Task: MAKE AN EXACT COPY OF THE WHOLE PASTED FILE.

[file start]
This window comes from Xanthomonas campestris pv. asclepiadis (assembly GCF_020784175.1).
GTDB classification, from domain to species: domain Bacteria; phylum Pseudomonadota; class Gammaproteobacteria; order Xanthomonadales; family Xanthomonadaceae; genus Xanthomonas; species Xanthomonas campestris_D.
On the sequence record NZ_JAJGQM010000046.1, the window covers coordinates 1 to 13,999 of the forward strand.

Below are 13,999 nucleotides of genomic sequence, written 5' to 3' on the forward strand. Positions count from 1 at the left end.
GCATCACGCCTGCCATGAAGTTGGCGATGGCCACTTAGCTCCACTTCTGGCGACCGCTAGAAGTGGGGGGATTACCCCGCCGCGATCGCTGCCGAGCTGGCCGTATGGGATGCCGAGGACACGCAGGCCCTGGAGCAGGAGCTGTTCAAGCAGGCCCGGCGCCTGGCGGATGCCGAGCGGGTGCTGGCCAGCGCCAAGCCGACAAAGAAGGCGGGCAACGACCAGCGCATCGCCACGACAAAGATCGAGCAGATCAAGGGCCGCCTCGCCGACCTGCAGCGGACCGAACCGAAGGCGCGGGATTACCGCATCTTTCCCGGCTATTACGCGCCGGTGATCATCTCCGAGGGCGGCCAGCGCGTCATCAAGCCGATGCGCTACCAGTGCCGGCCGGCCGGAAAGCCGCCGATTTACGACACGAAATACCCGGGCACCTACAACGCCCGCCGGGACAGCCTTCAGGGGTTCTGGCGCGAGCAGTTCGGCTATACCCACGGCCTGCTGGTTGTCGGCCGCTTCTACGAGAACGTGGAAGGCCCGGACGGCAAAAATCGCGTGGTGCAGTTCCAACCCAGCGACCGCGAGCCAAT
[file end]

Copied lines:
This window comes from Xanthomonas campestris pv. asclepiadis (assembly GCF_020784175.1).
GTDB classification, from domain to species: domain Bacteria; phylum Pseudomonadota; class Gammaproteobacteria; order Xanthomonadales; family Xanthomonadaceae; genus Xanthomonas; species Xanthomonas campestris_D.
On the sequence record NZ_JAJGQM010000046.1, the window covers coordinates 1 to 13,999 of the forward strand.

Below are 13,999 nucleotides of genomic sequence, written 5' to 3' on the forward strand. Positions count from 1 at the left end.
GCATCACGCCTGCCATGAAGTTGGCGATGGCCACTTAGCTCCACTTCTGGCGACCGCTAGAAGTGGGGGGATTACCCCGCCGCGATCGCTGCCGAGCTGGCCGTATGGGATGCCGAGGACACGCAGGCCCTGGAGCAGGAGCTGTTCAAGCAGGCCCGGCGCCTGGCGGATGCCGAGCGGGTGCTGGCCAGCGCCAAGCCGACAAAGAAGGCGGGCAACGACCAGCGCATCGCCACGACAAAGATCGAGCAGATCAAGGGCCGCCTCGCCGACCTGCAGCGGACCGAACCGAAGGCGCGGGATTACCGCATCTTTCCCGGCTATTACGCGCCGGTGATCATCTCCGAGGGCGGCCAGCGCGTCATCAAGCCGATGCGCTACCAGTGCCGGCCGGCCGGAAAGCCGCCGATTTACGACACGAAATACCCGGGCACCTACAACGCCCGCCGGGACAGCCTTCAGGGGTTCTGGCGCGAGCAGTTCGGCTATACCCACGGCCTGCTGGTTGTCGGCCGCTTCTACGAGAACGTGGAAGGCCCGGACGGCAAAAATCGCGTGGTGCAGTTCCAACCCAGCGACCGCGAGCCAAT